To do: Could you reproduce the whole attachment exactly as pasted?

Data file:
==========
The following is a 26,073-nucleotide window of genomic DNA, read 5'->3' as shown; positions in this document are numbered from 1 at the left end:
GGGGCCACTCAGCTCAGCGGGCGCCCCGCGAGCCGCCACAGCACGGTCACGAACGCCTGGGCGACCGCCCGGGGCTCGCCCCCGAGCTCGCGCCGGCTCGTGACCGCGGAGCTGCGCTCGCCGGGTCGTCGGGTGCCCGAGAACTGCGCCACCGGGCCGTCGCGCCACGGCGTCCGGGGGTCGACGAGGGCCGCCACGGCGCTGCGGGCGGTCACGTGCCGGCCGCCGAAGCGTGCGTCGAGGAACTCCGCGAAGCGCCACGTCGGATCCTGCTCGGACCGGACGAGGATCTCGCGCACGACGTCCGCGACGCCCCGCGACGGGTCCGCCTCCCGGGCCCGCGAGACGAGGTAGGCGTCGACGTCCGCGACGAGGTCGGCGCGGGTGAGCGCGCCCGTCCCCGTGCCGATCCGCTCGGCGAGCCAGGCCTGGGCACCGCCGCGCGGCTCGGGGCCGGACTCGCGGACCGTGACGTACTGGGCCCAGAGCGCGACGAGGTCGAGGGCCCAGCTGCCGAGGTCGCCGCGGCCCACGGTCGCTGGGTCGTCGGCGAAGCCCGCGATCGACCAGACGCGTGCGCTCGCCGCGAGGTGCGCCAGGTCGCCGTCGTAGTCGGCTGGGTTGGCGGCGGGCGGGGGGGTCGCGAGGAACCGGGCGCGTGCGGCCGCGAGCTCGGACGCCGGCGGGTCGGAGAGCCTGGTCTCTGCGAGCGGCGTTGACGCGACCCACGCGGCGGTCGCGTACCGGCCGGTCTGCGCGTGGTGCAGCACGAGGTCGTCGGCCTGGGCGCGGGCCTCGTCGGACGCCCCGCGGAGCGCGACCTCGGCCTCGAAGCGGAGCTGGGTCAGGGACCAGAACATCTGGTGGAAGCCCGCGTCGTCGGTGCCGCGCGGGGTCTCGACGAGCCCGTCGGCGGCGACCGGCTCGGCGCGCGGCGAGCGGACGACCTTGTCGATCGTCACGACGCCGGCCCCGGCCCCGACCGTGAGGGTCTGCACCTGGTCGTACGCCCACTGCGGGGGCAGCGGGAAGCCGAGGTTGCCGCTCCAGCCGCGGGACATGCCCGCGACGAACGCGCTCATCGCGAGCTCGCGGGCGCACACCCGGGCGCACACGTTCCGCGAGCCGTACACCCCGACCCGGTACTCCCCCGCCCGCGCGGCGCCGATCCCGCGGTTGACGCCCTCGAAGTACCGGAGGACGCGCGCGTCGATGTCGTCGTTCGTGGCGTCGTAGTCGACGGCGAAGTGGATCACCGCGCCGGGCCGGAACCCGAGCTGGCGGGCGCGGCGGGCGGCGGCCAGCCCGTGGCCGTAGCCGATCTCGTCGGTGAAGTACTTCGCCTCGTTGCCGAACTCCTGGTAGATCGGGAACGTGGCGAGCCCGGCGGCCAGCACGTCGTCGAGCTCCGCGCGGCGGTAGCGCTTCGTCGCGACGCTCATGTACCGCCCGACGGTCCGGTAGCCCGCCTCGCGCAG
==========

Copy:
The following is a 26,073-nucleotide window of genomic DNA, read 5'->3' as shown; positions in this document are numbered from 1 at the left end:
GGGGCCACTCAGCTCAGCGGGCGCCCCGCGAGCCGCCACAGCACGGTCACGAACGCCTGGGCGACCGCCCGGGGCTCGCCCCCGAGCTCGCGCCGGCTCGTGACCGCGGAGCTGCGCTCGCCGGGTCGTCGGGTGCCCGAGAACTGCGCCACCGGGCCGTCGCGCCACGGCGTCCGGGGGTCGACGAGGGCCGCCACGGCGCTGCGGGCGGTCACGTGCCGGCCGCCGAAGCGTGCGTCGAGGAACTCCGCGAAGCGCCACGTCGGATCCTGCTCGGACCGGACGAGGATCTCGCGCACGACGTCCGCGACGCCCCGCGACGGGTCCGCCTCCCGGGCCCGCGAGACGAGGTAGGCGTCGACGTCCGCGACGAGGTCGGCGCGGGTGAGCGCGCCCGTCCCCGTGCCGATCCGCTCGGCGAGCCAGGCCTGGGCACCGCCGCGCGGCTCGGGGCCGGACTCGCGGACCGTGACGTACTGGGCCCAGAGCGCGACGAGGTCGAGGGCCCAGCTGCCGAGGTCGCCGCGGCCCACGGTCGCTGGGTCGTCGGCGAAGCCCGCGATCGACCAGACGCGTGCGCTCGCCGCGAGGTGCGCCAGGTCGCCGTCGTAGTCGGCTGGGTTGGCGGCGGGCGGGGGGGTCGCGAGGAACCGGGCGCGTGCGGCCGCGAGCTCGGACGCCGGCGGGTCGGAGAGCCTGGTCTCTGCGAGCGGCGTTGACGCGACCCACGCGGCGGTCGCGTACCGGCCGGTCTGCGCGTGGTGCAGCACGAGGTCGTCGGCCTGGGCGCGGGCCTCGTCGGACGCCCCGCGGAGCGCGACCTCGGCCTCGAAGCGGAGCTGGGTCAGGGACCAGAACATCTGGTGGAAGCCCGCGTCGTCGGTGCCGCGCGGGGTCTCGACGAGCCCGTCGGCGGCGACCGGCTCGGCGCGCGGCGAGCGGACGACCTTGTCGATCGTCACGACGCCGGCCCCGGCCCCGACCGTGAGGGTCTGCACCTGGTCGTACGCCCACTGCGGGGGCAGCGGGAAGCCGAGGTTGCCGCTCCAGCCGCGGGACATGCCCGCGACGAACGCGCTCATCGCGAGCTCGCGGGCGCACACCCGGGCGCACACGTTCCGCGAGCCGTACACCCCGACCCGGTACTCCCCCGCCCGCGCGGCGCCGATCCCGCGGTTGACGCCCTCGAAGTACCGGAGGACGCGCGCGTCGATGTCGTCGTTCGTGGCGTCGTAGTCGACGGCGAAGTGGATCACCGCGCCGGGCCGGAACCCGAGCTGGCGGGCGCGGCGGGCGGCGGCCAGCCCGTGGCCGTAGCCGATCTCGTCGGTGAAGTACTTCGCCTCGTTGCCGAACTCCTGGTAGATCGGGAACGTGGCGAGCCCGGCGGCCAGCACGTCGTCGAGCTCCGCGCGGCGGTAGCGCTTCGTCGCGACGCTCATGTACCGCCCGACGGTCCGGTAGCCCGCCTCGCGCAG